In a recent decision, Bruce v. Citigroup, Inc., et al., the United States Court of Appeals for the Second Circuit clarified the limits of bankruptcy court jurisdiction over class actions.  Specifically, the court rejected a bankruptcy court’s ruling that allowed a plaintiff’s nationwide class action to survive Defendant Citibank, N.A.’s (“Citi”) motion to dismiss and strike class allegations.  Following its sister Circuits, the Second Circuit held that the Bankruptcy Code does not permit a bankruptcy court to adjudicate contempt claims of a nationwide class because it lacks authority to enforce other bankruptcy court’s discharge injunctions. Continue Reading Second Circuit Strikes Down Attempted Bankruptcy Contempt Proceedings In Class Context

Once an outlier, the 11th U.S. Circuit Court of Appeals recently joined seven other Circuit Courts in holding that receipt of a single, unwanted text message constitutes the concrete injury required for standing in class actions filed under the Telephone Consumer Protection Act. Read on for details about this development and implications for TCPA class

In Lowery v. Rhapsody International, Inc., —F.4th—, 2023 WL 3857499 (June 7, 2023), the Ninth Circuit Court of Appeals recently reversed an award of attorneys’ fees to class counsel that was more than thirty times the amount the class members received.Continue Reading Ninth Circuit Reverses Award of Attorneys’ Fees More than 30 Times Greater than Amount Received by Class Members

The issue of whether the “standing approach” or “class certification approach” is applicable continues to remain an open issue in the Fifth Circuit.  In Angell v. Geico Advantage Ins. Co., the Fifth Circuit declined to decide the issue because it ruled that Plaintiffs had satisfied both approaches. Continue Reading Fifth Circuit Holds Off On Deciding Approach To Class Standing Analysis

On March 13, 2023, the U.S. Court of Appeals for the Ninth Circuit vacated the district court’s order of class certification in Van v. LLR, Inc. under Rule 23(f).Continue Reading Ninth Circuit Vacates District Court’s Order of Class Certification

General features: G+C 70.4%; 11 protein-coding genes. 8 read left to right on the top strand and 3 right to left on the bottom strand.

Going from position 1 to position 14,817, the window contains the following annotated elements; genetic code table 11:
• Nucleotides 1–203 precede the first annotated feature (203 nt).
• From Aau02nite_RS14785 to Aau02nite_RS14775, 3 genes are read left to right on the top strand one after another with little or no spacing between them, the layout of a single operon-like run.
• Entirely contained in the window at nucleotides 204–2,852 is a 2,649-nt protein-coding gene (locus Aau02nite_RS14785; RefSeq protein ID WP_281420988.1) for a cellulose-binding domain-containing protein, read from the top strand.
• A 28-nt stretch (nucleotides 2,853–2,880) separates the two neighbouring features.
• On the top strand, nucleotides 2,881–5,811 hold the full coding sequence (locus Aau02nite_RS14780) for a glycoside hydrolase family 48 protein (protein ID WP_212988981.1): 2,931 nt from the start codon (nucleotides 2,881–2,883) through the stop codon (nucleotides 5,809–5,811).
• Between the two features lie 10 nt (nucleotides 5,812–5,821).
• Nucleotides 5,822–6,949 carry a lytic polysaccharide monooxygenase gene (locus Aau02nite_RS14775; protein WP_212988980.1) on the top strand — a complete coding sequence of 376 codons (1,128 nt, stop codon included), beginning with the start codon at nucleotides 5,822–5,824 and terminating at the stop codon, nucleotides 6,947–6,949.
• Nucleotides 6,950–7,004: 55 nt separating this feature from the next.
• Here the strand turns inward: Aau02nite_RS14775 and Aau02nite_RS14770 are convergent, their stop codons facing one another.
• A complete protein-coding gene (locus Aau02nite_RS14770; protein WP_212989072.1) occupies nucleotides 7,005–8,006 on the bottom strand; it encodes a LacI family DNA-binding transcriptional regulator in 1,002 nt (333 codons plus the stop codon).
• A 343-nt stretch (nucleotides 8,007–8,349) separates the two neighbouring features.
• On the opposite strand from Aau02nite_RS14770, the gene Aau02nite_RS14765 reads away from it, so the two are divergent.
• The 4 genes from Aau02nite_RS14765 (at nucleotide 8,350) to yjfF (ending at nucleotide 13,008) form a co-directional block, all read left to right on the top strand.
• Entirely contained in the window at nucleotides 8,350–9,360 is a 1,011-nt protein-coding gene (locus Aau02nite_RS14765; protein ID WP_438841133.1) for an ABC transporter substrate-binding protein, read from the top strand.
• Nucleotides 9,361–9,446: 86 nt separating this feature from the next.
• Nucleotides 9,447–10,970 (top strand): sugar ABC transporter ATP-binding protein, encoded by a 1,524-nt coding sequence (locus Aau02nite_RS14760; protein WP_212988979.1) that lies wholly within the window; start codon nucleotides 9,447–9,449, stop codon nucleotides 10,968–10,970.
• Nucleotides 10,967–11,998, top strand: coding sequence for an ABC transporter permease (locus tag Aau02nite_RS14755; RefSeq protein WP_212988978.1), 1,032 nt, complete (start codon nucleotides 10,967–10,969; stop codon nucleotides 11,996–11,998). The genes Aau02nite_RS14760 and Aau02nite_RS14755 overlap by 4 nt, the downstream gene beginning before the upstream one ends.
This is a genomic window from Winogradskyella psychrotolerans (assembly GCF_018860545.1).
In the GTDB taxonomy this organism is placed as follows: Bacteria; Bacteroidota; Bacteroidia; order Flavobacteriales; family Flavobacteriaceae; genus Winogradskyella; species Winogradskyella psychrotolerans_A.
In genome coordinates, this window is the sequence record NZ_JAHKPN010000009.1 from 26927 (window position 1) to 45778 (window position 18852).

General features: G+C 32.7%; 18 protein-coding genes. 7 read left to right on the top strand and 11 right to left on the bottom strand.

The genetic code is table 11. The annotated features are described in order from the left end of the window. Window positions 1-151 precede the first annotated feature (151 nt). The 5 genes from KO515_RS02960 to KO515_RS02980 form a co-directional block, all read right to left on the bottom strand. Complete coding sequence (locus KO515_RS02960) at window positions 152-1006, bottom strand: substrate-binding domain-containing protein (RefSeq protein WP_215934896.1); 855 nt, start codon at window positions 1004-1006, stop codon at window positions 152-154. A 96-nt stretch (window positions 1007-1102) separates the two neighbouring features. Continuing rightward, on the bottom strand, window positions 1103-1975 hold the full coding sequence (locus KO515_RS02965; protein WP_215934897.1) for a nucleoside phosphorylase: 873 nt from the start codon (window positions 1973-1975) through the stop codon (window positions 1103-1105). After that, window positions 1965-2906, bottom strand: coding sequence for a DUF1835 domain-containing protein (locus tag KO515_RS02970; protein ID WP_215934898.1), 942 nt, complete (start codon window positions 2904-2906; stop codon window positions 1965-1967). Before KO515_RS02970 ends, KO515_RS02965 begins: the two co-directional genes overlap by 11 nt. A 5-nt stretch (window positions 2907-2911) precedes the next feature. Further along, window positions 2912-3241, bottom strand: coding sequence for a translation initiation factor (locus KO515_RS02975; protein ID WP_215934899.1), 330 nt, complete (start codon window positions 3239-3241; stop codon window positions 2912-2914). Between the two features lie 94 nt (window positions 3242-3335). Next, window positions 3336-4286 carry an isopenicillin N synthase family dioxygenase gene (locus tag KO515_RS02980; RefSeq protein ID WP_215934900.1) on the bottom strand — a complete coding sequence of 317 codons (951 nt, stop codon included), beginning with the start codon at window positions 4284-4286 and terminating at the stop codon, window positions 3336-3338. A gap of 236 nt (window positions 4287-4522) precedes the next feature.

On January 20, 2023, the U.S. Court of Appeals for the Fifth Circuit reversed the district court’s decision to certify a class under Title II of the Americans With Disabilities Act (“ADA”), which prohibits public entities from discriminating on the basis of disability.Continue Reading Fifth Circuit Reverses ADA Class Certification Because the Class is Not Ascertainable

The Eighth Circuit recently held that a district court “applied the wrong legal standard” when it remanded a case after removal under the Class Action Fairness Act (“CAFA”).  In Leflar v. Target Corp.,[1] the district court held that “all doubts about federal jurisdiction” must be in favor of remand.  While this presumption may apply to “mine-run diversity cases,” the Eighth Circuit reinforced that no anti-removal presumption applies under CAFA.Continue Reading Eighth Circuit Confirms That No Anti-Removal Presumption Applies under CAFA

On Jan. 4, the 10th U.S. Circuit Court of Appeals made an important ruling in a Title IX class action seeking to compel creation of a girls-only high school football team.

Read on for details about this case, which highlights the gravity of precisely applying the standard of commonality of interest and demonstrates that a